The US Sentencing Commission is confronting a challenge to its own existence. Critics of the Commission's budget and inaction on sentencing reform have begun to call for massive cutbacks and even full elimination of the Commission. Yet unlike other agencies that face similar crises, the Commission has the power to propose reforms to justify and strengthen its role.
For more than six years – since the US Supreme Court invalidated parts of the federal law governing sentencing policy in Booker v. United States – courts have increasingly disregarded the federal sentencing guidelines. At the same time, racial disparities have increased. The Supreme Court called for policymakers to respond, stating: "The ball now lies in Congress' court." But over a half decade later, neither Congress nor the Commission has acted.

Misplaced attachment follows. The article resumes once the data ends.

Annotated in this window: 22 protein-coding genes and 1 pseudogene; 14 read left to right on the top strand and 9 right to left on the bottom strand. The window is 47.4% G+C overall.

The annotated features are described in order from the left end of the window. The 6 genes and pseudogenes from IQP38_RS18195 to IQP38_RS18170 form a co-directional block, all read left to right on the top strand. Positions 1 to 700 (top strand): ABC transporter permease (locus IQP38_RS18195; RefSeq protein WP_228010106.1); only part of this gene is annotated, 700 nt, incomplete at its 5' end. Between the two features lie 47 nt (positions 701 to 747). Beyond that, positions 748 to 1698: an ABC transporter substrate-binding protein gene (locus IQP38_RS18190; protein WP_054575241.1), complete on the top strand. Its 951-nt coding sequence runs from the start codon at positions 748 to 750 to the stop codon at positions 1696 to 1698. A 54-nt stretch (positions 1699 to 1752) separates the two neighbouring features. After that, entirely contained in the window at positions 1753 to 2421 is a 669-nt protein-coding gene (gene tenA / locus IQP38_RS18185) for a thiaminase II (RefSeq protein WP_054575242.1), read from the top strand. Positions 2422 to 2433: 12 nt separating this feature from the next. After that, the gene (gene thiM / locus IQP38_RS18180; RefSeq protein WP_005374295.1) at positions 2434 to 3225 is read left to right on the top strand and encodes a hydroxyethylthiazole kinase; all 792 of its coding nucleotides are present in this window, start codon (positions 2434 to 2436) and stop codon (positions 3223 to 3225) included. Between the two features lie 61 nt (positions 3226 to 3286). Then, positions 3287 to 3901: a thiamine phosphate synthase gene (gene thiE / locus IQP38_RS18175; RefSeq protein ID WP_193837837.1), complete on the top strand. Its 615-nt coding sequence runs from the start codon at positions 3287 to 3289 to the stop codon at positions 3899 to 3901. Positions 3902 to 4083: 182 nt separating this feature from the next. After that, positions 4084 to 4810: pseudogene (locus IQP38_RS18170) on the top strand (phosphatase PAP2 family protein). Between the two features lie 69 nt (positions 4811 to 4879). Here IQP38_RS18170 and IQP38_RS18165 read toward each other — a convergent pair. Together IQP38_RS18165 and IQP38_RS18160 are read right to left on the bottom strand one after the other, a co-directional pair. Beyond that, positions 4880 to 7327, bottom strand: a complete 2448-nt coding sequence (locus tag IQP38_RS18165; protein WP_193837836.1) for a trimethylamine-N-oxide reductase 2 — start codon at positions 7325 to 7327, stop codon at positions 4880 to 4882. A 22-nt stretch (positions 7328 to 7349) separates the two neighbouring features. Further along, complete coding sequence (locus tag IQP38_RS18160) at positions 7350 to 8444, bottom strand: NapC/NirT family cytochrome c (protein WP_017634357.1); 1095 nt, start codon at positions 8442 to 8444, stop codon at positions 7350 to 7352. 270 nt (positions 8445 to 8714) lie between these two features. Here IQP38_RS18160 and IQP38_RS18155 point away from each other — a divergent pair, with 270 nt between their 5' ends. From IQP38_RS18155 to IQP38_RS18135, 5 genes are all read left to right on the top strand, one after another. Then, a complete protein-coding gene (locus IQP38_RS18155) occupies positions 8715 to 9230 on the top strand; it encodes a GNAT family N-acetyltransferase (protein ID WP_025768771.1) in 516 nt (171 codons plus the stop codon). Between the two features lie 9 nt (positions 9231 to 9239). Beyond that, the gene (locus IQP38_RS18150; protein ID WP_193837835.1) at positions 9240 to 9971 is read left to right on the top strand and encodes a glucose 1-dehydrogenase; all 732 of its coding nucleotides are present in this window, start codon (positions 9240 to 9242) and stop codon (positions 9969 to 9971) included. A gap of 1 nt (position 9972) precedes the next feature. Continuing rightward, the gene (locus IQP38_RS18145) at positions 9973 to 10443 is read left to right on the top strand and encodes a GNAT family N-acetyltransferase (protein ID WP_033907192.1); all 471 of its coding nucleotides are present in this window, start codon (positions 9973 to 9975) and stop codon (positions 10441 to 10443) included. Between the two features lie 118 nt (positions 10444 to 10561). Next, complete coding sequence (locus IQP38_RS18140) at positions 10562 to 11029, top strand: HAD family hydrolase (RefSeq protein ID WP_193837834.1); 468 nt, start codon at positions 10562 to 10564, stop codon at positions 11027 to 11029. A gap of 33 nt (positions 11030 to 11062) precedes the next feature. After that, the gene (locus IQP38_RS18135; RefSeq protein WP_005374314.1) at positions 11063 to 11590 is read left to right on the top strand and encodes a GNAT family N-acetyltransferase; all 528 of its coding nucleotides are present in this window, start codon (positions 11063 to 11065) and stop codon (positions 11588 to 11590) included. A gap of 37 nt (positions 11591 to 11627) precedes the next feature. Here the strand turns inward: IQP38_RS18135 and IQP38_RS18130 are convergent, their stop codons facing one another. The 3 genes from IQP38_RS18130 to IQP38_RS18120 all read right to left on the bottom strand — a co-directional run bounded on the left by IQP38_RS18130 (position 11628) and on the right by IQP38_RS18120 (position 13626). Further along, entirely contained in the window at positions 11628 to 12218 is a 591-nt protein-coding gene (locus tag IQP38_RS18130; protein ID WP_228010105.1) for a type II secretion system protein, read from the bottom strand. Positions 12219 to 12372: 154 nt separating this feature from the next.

The time for action is now, and the Commission has the opportunity to urge changes to restore order to our system. Given the impact of the Commission's reports on crack cocaine sentencing – resulting in passage of the Fair Sentencing Act – a Commission led Booker-fix proposal could be a game-changer.
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